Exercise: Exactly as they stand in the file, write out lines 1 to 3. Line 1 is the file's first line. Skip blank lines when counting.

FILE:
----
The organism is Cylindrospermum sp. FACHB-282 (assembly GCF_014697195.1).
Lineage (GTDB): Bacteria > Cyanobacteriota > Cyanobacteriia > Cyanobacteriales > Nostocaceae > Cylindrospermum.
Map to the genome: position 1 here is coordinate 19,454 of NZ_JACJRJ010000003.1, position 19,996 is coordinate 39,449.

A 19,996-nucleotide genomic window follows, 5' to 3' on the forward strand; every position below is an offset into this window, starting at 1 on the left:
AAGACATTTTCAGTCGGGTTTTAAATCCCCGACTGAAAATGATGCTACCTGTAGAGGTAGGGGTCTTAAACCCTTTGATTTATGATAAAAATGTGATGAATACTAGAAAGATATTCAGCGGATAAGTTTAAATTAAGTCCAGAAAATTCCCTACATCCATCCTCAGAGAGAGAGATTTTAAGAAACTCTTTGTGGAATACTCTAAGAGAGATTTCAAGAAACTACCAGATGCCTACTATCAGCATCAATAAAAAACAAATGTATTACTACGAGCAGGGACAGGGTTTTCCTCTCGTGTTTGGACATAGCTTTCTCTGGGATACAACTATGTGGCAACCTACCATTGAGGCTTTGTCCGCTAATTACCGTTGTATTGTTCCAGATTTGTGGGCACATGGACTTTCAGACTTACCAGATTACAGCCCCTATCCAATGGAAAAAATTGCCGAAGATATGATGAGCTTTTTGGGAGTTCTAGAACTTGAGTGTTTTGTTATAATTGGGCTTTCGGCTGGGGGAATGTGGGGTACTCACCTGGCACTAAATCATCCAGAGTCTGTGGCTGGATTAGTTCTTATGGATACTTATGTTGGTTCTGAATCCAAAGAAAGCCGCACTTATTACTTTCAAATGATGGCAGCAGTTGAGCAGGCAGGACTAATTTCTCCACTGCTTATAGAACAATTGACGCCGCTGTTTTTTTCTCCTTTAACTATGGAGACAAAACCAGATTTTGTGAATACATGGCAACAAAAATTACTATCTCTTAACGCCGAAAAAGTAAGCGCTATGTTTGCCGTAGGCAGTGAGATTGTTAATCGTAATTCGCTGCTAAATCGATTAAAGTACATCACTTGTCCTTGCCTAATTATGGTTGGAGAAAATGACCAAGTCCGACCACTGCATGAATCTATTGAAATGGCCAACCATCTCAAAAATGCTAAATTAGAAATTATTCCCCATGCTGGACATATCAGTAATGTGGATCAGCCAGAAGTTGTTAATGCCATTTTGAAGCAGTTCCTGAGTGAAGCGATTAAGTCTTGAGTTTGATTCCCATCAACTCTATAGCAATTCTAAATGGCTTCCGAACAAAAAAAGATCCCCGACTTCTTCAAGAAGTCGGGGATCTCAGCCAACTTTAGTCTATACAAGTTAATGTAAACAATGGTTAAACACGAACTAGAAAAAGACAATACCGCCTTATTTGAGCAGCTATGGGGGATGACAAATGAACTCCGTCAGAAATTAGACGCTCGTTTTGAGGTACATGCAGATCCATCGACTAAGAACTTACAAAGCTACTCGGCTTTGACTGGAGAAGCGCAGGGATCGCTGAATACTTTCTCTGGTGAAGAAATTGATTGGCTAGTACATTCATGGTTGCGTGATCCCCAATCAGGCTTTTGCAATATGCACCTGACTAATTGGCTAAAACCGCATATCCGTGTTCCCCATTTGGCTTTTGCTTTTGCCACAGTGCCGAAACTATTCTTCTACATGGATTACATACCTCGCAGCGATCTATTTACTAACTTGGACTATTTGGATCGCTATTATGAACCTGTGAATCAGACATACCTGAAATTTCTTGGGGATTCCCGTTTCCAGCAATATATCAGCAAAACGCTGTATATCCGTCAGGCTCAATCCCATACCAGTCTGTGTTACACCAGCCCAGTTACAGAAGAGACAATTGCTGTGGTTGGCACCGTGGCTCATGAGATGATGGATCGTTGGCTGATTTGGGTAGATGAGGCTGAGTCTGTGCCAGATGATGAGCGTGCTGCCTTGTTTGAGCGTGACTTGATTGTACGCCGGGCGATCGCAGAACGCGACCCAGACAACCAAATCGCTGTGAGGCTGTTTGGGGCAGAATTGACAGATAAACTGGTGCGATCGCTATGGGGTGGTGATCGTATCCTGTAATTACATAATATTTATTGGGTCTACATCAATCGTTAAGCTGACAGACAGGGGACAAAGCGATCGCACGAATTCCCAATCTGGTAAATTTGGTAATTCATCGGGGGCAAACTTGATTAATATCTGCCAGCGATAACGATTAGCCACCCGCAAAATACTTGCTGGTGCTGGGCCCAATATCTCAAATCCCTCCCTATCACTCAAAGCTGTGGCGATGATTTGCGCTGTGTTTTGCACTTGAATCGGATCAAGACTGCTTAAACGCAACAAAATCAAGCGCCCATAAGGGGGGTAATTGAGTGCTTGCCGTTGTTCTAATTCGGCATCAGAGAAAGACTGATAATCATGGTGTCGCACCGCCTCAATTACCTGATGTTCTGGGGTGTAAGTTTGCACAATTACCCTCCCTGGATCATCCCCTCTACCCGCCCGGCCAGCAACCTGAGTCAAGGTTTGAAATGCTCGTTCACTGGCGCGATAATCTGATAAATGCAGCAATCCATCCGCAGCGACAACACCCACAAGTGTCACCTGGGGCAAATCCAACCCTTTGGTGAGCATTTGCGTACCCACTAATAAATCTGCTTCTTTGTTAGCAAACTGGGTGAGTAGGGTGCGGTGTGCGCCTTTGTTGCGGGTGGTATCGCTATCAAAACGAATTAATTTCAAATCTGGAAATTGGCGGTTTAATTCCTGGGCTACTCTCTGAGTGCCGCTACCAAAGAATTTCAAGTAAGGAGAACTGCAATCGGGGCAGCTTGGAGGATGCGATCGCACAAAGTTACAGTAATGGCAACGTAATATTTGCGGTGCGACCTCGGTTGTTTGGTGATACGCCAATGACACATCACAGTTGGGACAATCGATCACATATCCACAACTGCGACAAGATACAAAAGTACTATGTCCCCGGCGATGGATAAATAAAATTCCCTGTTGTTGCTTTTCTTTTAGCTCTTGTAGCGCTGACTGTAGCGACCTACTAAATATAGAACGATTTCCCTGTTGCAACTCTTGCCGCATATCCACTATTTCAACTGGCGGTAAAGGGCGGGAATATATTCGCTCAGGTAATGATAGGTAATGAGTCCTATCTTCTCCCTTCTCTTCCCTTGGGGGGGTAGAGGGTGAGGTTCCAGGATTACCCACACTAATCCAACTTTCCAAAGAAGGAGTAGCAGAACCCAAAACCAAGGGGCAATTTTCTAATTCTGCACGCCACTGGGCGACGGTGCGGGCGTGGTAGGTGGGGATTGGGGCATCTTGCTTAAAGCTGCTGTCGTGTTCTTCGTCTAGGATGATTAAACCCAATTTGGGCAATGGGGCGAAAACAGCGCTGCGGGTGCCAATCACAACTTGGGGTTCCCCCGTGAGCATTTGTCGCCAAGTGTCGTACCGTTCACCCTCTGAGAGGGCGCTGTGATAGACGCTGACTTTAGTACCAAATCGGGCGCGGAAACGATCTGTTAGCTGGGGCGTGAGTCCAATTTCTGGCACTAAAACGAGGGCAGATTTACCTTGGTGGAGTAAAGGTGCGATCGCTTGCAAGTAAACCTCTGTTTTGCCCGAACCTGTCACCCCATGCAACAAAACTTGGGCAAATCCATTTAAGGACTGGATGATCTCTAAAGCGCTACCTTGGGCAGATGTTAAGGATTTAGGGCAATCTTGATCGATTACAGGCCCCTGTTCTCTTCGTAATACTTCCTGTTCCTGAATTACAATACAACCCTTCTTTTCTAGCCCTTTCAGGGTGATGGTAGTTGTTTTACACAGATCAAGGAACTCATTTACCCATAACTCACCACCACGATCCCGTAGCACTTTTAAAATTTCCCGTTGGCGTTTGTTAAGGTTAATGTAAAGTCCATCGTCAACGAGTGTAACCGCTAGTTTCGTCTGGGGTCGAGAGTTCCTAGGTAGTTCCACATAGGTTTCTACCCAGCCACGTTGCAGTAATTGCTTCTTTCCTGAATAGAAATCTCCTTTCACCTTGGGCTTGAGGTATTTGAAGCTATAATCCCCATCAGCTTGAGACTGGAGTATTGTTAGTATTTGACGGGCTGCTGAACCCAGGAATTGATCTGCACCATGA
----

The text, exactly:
The organism is Cylindrospermum sp. FACHB-282 (assembly GCF_014697195.1).
Lineage (GTDB): Bacteria > Cyanobacteriota > Cyanobacteriia > Cyanobacteriales > Nostocaceae > Cylindrospermum.
Map to the genome: position 1 here is coordinate 19,454 of NZ_JACJRJ010000003.1, position 19,996 is coordinate 39,449.